Source: CDP 2020 C3.1b

The RCP 2.6 and 4.5 scenarios were selected to analyze how climate change may affect the likelihood of physical risk to our sites, as well as the cumulative effects of concurrent severe events occurring in different parts of the U.S. 

We are developing our methods and capabilities for scenario analysis to include additional transitional risks and undertook more robust assessment of acute and chronic physical risks during the reporting period including hurricanes, floods, and wildfires. 

The 12-year time horizon between 2018 through 2030 is the timeframe considered. The scenario analysis considered physical risk to sites we own or control. Further, Company-wide risks, such as reputational risks are considered in qualitative ways.

Risk management

A.1. Risk types considered in climate-related risk assessments

Source: CDP 2020 C2.2a

Climate-related risks are included in our multi-disciplinary company-wide risk identification, assessment, and management process. We consider climate-related physical risks, technology, market, legal and reputational risks, as well as current and emerging regulation, in direct operations and in our supply chain.

Current regulation: We evaluate and monitor risks current legislation from a business risk/impact perspective in conjunction with our multi-disciplinary Company-wide risk identification, assessment, and management processes. Risk of increased compliance cost with California AB 32 was evaluated in 2019. We have a significant presence in California and are therefore considering the implications of California AB 32. In particular, the 2020 reduction target for carbon intensity of transportation fuels used in California is relevant to us given that we operate our own fleet of vehicles.

Emerging regulation: Climate-related risks from emerging regulations are evaluated in conjunction with our multi-disciplinary company-wide risk identification, assessment, and management processes. By 2022, California state law will also require commercial residents to comply with water efficiency building standards under laws SB 606 and AB 1668. The Company recognizes the linkages between climate change and water availability, so these considerations are included in our climate risk assessments. Further, the Company has established enterprise guidelines around the development of new properties including water efficiency, and always builds to meet current environmental regulation, these risks are relevant to us.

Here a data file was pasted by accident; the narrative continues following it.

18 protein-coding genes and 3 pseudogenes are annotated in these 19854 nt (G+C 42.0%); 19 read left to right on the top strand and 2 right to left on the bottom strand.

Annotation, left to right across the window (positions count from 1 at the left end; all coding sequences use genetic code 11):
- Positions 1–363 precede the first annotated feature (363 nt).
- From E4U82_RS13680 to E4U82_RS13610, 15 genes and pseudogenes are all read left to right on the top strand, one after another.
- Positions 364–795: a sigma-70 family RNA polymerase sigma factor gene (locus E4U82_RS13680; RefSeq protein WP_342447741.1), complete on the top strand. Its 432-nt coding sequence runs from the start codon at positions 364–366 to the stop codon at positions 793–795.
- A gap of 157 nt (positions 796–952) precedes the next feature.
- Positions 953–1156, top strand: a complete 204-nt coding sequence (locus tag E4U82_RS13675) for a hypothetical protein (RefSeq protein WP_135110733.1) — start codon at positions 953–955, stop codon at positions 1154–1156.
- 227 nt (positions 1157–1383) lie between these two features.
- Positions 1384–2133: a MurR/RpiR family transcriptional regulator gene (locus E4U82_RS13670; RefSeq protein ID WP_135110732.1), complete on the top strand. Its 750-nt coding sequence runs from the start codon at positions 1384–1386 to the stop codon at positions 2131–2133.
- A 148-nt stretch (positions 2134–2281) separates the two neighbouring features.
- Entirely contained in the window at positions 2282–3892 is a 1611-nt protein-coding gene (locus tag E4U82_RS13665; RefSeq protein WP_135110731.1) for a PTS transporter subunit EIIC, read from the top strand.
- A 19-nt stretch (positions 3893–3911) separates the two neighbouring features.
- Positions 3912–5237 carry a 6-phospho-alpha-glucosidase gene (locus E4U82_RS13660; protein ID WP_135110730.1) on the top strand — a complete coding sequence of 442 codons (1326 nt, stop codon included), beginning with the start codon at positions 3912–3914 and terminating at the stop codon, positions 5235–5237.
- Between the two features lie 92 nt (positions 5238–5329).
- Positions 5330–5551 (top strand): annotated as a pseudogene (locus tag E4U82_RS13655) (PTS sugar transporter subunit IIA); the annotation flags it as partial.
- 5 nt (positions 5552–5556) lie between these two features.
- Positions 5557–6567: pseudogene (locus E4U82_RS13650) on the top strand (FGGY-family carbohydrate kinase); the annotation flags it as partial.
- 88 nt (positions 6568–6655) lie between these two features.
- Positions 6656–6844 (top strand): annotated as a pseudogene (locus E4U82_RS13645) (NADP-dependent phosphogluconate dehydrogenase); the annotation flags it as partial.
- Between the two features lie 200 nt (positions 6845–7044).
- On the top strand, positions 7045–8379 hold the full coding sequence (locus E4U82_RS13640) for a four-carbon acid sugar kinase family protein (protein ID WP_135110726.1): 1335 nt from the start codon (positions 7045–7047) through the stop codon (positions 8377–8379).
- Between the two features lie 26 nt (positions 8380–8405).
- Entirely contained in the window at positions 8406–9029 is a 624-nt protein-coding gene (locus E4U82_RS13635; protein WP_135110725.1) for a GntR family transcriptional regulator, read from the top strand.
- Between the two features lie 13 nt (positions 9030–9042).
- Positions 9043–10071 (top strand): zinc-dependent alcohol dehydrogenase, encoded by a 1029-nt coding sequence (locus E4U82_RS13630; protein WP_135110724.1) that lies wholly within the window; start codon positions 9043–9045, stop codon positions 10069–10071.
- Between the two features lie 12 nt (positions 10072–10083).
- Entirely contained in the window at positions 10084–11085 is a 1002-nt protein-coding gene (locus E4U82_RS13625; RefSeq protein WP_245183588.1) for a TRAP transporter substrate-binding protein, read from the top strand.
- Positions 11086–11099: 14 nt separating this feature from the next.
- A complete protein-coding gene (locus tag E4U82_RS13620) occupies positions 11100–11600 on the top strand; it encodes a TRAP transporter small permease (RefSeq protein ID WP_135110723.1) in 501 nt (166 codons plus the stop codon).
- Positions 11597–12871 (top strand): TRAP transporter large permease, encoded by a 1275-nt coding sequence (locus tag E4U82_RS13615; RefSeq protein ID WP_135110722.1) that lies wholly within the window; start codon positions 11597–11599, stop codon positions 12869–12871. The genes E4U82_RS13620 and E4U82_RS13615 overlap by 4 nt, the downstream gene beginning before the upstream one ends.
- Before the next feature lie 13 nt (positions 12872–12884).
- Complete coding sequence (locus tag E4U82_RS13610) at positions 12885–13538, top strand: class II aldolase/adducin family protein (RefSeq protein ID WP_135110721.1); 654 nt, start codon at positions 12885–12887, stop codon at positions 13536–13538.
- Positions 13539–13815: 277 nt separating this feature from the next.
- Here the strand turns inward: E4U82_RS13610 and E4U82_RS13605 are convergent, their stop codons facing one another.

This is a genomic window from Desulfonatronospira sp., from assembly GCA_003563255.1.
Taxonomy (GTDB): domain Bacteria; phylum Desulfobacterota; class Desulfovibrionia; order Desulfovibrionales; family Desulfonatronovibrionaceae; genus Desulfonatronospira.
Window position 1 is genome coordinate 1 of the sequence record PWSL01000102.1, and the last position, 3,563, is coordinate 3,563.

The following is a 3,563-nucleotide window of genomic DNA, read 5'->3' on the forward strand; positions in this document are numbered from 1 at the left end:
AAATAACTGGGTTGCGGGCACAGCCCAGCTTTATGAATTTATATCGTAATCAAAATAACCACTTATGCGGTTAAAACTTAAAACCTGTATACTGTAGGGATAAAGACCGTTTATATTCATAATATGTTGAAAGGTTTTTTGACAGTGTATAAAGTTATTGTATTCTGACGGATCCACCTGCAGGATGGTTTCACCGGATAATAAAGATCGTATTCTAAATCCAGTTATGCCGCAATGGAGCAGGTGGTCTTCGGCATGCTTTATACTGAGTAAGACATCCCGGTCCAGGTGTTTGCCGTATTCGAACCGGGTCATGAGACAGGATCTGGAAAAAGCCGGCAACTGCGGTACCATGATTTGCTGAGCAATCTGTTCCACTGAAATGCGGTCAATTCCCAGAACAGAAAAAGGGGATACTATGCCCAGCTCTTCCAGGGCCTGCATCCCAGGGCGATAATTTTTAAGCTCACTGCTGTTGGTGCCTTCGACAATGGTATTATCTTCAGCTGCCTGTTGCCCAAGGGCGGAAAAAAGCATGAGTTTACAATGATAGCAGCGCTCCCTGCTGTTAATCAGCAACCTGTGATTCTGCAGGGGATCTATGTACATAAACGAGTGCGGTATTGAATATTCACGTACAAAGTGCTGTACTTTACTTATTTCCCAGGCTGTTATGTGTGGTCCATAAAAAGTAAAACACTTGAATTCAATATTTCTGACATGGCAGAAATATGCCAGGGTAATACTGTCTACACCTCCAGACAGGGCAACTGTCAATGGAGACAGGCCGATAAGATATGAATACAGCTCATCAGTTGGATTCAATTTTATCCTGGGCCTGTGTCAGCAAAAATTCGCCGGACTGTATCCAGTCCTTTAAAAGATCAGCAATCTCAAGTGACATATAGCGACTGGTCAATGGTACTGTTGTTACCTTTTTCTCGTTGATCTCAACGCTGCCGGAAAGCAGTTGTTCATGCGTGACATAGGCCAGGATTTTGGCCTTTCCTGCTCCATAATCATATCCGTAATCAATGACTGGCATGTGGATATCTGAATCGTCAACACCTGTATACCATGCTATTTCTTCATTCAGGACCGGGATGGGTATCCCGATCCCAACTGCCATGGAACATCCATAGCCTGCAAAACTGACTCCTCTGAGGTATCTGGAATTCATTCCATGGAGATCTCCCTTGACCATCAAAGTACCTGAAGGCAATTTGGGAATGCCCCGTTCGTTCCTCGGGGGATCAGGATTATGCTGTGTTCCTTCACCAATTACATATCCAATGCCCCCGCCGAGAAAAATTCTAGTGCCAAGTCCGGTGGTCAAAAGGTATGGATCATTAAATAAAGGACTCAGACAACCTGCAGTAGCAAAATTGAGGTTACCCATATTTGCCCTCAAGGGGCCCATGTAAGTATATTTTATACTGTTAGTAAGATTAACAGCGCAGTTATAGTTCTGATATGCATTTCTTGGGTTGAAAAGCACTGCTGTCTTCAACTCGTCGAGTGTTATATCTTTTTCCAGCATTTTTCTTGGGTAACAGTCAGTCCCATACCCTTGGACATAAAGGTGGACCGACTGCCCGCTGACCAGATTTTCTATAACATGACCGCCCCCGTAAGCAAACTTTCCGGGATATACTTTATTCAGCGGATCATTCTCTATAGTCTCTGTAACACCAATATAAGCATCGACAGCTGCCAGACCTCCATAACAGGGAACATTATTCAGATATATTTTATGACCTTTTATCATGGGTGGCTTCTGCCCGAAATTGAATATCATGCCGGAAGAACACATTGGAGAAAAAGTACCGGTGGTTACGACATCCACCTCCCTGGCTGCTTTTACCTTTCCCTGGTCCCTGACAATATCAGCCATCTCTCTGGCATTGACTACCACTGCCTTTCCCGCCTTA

Technology: Climate-related technology risks are considered in conjunction with our multi-disciplinary Company-wide risk identification, assessment, and management processes. We evaluated risks related to a cyber/data breach incident in 2019 and believe these risks would pose one of the greatest threats to our business as they could impact technology infrastructure, security and would impede our ability to operate the systems that support our enterprise. Our Cyber Breach Response Plan addresses the IT infrastructure disruption and impact to data center facilities caused by a cyber event. Additionally, we evaluated other technology disruptions and potential losses in our supply chain in the case of floods, hurricanes and similar climate-related events. We also consider how technologies such as emergency refrigeration of drugs, mobile clean rooms, and generators help mitigate risks in severe weather. Financially, we are at risk of physical damage to our facilities, lost inventory from power outages and lost business from being closed in the wake of a natural disaster.

Legal: Climate-related legal risks are considered in conjunction with our multi-disciplinary company-wide risk identification, assessment, and management processes. Specific climate-related legal risks evaluated include looting, harm to employees, and shareholder concerns in the wake of climate-related extreme weather events. These risks were evaluated and monitored from a business risk/impact perspective. We mitigate these risks through our ERR program, which encompasses our Business Continuity program. There are legal risks associated with new compliance schemes which we are working to mitigate by ensuring compliance in advance and prior to those schemes taking effect. An example would be the plastic bag ban in place in California which we addressed one year ahead of the mandated time.